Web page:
JCE is a mode of liability that comprises of three categories of case. This thesis focuses on the third category, namely extended JCE. Extended JCE applies to cases where a group have a common criminal aim, but a crime occurs that was not a part of this common aim. If this crime was a foreseeable consequence of the common aim, and the participants were indifferent to this risk, all are liable for this crime. The ICTY established extended JCE by finding its existence in customary international law, and thereby implicitly in its Statute. An analysis of the sources of law cited shows that no basis existed to find that extended JCE was a part of customary international law. By applying extended JCE without a basis in law, the ICTY has violated the principles of legality. The actus reus requirement for extended JCE is substantial participation in a group with a criminal aim. An analysis of the ''substantial contribution'' needed reveals that it includes a wide range of participation, very vaguely defined. The mens rea requirement of extended JCE is advertent recklessness. This is far lower than the requirements of any other mode of liability, which all require at least knowledge. Even the modes of liability that most closely resemble extended JCE, have a substantially higher criterion for mens rea. Extended JCE does not live up to the mens rea requirements established generally for different levels of involvement. The mens rea criterion for extended JCE does not fit with the context of international criminal law. In sum, the level of proof for extended JCE is so vague and low, that it resembles guilt by association. In modern armed conflicts many crimes may be foreseeable, without being desirable. Extended JCE risks encompassing individuals with very little responsibility for the crimes committed, who simply adhere to their own ethnic groups for survival. The flexibility of extended JCE creates an extremely potent tool for prosecuting group-based crimes. This flexibility also entails numerous risks to international criminal law, mainly by damaging its legitimacy and making a mockery of the level of proof. There is little to do about the establishment of extended JCE today but actions can be taken to elevate the level of proof, especially in the future case law of the ICC. This is a necessity to uphold respect for international criminal law. (Less)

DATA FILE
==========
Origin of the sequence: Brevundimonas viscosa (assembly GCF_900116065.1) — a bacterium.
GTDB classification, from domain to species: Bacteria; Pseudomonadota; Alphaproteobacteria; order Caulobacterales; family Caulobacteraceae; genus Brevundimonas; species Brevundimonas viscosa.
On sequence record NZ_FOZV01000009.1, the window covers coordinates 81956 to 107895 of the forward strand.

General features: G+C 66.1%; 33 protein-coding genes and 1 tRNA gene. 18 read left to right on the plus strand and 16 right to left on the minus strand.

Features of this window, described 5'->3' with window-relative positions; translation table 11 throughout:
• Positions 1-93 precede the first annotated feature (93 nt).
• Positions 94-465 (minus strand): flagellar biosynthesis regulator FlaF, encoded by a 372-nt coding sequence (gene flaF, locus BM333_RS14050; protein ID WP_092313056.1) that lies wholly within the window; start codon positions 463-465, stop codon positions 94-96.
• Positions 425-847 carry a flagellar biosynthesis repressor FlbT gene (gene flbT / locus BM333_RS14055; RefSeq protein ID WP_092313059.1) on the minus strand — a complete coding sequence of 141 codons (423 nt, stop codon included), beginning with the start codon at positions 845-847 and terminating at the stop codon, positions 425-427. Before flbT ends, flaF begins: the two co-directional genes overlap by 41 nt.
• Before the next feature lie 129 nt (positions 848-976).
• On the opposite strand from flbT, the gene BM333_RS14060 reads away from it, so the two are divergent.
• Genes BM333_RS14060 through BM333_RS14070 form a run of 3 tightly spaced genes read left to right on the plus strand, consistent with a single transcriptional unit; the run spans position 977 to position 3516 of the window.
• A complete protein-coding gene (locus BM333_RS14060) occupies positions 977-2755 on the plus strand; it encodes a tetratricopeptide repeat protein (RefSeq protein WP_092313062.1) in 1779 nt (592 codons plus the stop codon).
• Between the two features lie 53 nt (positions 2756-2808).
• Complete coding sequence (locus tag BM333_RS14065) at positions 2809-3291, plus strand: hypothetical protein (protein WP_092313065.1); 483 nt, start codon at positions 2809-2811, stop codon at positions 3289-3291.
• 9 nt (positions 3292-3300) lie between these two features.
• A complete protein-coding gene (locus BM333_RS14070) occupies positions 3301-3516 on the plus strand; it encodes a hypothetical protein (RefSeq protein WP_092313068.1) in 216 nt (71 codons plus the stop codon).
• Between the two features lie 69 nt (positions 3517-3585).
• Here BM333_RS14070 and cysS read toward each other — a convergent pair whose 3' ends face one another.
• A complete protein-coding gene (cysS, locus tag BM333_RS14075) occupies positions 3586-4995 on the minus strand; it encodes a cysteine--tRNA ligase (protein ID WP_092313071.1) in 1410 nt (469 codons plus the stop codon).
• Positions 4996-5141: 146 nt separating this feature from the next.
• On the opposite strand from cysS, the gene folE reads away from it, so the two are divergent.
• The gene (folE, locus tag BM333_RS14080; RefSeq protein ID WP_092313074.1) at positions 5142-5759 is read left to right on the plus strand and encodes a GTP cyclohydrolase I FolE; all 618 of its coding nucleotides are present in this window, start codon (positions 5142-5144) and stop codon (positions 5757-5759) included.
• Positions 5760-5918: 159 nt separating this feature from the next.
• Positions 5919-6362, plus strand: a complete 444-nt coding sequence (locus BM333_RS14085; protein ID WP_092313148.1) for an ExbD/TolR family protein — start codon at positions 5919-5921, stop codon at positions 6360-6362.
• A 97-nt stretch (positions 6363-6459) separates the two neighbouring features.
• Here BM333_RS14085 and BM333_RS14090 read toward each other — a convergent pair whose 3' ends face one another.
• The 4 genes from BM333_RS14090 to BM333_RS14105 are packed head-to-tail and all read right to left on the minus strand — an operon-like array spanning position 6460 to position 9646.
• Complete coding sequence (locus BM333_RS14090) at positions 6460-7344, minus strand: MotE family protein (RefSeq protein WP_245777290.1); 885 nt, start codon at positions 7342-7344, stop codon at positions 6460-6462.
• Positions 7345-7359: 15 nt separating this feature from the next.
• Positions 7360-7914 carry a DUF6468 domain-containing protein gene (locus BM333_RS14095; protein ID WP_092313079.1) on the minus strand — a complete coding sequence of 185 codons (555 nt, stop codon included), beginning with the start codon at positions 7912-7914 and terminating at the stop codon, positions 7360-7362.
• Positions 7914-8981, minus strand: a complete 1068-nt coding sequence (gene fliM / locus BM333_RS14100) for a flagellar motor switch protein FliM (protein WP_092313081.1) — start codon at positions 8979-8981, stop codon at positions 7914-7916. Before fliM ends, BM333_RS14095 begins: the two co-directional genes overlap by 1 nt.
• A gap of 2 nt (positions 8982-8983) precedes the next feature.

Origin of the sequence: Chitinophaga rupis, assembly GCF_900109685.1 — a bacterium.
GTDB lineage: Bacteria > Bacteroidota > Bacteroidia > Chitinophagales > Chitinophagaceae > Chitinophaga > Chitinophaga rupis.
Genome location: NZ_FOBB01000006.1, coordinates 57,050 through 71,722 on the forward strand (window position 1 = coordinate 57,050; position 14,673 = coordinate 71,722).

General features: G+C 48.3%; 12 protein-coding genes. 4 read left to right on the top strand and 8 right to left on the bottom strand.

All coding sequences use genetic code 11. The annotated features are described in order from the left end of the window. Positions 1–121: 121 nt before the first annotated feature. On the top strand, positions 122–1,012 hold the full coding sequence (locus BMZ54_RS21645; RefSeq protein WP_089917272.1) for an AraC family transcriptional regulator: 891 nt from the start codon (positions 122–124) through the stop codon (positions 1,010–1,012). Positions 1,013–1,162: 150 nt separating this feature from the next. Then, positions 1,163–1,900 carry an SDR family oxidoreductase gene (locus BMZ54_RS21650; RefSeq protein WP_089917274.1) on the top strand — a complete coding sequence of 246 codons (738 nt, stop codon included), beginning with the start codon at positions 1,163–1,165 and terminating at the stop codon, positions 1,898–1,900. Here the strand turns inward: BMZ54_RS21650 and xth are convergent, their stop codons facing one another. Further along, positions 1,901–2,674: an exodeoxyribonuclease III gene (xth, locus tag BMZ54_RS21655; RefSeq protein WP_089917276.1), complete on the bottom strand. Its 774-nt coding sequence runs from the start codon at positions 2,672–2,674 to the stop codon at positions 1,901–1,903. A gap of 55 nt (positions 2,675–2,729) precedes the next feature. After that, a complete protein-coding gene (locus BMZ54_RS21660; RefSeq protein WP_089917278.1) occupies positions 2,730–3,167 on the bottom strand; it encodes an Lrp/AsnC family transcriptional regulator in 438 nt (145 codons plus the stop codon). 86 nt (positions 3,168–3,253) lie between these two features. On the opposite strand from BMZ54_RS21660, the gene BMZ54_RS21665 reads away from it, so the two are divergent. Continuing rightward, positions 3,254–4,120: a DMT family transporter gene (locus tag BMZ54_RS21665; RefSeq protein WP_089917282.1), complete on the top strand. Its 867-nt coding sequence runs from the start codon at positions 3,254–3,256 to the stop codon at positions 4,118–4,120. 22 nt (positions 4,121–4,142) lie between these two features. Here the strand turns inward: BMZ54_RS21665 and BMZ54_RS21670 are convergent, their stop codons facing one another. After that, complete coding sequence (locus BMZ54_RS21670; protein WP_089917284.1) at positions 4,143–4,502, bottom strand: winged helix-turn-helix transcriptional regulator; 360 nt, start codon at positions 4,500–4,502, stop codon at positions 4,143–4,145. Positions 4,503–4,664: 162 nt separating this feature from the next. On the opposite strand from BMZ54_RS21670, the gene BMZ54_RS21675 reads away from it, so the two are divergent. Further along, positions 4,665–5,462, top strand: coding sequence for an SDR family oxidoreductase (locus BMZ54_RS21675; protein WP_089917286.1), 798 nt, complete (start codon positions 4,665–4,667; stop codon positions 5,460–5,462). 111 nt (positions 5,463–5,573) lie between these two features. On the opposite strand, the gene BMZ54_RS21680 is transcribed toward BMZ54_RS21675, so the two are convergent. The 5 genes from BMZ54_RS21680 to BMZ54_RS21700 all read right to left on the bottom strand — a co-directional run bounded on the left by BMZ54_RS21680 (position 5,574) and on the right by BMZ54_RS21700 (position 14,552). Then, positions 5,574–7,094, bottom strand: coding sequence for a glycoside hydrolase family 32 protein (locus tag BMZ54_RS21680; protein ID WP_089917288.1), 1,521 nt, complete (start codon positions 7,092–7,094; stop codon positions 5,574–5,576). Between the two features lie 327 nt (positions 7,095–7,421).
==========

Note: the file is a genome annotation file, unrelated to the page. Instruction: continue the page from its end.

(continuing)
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author